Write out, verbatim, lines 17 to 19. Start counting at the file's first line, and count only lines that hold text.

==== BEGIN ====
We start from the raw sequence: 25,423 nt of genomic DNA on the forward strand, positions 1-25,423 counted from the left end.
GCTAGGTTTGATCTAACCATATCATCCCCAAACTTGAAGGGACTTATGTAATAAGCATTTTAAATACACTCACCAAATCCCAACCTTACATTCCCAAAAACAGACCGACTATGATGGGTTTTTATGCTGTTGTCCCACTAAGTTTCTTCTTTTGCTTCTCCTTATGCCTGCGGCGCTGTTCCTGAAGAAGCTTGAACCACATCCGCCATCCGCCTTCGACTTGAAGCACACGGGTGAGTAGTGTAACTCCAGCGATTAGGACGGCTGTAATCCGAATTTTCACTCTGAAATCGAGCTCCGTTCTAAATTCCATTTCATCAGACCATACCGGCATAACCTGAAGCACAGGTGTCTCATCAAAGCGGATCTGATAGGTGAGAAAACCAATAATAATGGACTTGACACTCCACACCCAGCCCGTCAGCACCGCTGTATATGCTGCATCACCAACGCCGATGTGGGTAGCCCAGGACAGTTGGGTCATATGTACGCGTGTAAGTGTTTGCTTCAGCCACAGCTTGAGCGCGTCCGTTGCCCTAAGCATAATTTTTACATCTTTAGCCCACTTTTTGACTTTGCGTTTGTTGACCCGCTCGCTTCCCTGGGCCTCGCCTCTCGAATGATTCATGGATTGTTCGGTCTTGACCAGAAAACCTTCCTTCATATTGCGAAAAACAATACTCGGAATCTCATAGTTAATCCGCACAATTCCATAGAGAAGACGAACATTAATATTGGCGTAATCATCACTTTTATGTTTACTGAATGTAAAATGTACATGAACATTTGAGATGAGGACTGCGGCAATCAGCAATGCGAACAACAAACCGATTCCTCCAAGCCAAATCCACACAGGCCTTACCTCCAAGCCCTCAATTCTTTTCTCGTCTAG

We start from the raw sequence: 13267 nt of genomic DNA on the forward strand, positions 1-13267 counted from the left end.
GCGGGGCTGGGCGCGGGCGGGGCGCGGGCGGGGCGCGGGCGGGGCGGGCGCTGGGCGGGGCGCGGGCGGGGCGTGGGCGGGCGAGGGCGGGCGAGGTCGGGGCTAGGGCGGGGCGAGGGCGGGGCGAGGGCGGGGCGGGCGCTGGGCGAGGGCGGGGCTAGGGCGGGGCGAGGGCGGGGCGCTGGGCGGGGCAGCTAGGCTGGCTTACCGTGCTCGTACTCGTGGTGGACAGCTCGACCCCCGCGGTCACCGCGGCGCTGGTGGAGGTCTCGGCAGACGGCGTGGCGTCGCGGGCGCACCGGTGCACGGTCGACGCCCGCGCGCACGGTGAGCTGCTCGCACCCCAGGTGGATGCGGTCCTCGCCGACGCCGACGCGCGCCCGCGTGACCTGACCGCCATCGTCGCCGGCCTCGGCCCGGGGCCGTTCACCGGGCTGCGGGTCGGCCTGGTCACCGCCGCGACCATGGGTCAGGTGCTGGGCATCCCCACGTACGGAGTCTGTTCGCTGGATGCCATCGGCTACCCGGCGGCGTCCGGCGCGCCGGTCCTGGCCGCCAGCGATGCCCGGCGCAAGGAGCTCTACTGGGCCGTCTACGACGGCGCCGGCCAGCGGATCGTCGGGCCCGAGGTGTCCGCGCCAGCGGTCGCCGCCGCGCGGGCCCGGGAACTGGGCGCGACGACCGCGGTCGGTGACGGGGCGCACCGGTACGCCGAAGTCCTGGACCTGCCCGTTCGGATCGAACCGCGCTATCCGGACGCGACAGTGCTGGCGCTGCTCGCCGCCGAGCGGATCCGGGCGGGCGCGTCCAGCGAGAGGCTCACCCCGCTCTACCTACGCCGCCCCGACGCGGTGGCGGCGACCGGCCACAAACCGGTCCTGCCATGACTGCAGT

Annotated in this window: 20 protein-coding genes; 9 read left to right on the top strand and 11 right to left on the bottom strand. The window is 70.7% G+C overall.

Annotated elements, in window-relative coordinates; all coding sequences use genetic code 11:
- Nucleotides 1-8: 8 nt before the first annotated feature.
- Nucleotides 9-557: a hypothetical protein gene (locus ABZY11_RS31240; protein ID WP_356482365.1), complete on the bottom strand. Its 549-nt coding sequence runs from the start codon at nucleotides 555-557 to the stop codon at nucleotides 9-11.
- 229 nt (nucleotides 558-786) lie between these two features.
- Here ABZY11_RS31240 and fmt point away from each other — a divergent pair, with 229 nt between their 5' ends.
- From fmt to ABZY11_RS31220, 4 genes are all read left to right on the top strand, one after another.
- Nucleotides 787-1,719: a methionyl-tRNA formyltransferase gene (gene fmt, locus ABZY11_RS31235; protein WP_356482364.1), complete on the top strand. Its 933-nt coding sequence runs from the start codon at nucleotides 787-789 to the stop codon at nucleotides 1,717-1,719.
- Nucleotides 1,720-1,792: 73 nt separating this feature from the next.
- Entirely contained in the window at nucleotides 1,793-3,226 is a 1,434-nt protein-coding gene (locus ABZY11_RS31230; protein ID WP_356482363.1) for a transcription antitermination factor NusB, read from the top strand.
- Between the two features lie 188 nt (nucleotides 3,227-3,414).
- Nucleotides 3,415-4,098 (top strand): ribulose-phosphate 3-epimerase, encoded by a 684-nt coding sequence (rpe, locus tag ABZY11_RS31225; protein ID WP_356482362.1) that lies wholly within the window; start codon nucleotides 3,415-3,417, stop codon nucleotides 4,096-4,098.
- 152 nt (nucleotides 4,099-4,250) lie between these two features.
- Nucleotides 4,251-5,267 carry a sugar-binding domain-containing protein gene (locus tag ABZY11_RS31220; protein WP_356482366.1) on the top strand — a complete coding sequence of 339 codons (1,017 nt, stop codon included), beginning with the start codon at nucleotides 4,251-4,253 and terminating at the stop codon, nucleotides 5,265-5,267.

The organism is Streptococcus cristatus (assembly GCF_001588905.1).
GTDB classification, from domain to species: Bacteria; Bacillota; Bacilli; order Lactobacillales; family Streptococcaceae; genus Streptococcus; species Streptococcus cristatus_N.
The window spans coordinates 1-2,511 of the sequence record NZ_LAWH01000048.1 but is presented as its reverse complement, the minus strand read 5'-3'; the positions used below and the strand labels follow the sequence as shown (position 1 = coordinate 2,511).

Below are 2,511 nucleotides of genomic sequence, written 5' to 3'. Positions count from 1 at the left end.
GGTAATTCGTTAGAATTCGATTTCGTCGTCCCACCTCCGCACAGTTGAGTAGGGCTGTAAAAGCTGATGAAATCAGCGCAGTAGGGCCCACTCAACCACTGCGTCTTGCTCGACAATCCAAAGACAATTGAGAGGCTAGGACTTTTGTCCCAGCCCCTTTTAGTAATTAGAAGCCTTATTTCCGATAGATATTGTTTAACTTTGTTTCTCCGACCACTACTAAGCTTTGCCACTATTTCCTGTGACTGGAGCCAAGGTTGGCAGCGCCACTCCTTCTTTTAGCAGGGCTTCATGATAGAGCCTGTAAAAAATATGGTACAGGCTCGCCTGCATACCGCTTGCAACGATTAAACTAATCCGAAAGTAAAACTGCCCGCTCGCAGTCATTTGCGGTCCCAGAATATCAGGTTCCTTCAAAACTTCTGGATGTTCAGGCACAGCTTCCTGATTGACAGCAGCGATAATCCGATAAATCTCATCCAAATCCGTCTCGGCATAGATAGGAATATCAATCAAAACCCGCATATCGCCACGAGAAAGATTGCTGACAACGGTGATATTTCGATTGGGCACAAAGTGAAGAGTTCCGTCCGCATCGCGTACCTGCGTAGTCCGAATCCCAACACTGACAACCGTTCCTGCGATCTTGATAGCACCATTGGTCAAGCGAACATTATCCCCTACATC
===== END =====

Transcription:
- 152 nt (nucleotides 4,099-4,250) lie between these two features.
- Nucleotides 4,251-5,267 carry a sugar-binding domain-containing protein gene (locus tag ABZY11_RS31220; protein WP_356482366.1) on the top strand — a complete coding sequence of 339 codons (1,017 nt, stop codon included), beginning with the start codon at nucleotides 4,251-4,253 and terminating at the stop codon, nucleotides 5,265-5,267.

The organism is Streptococcus cristatus (assembly GCF_001588905.1).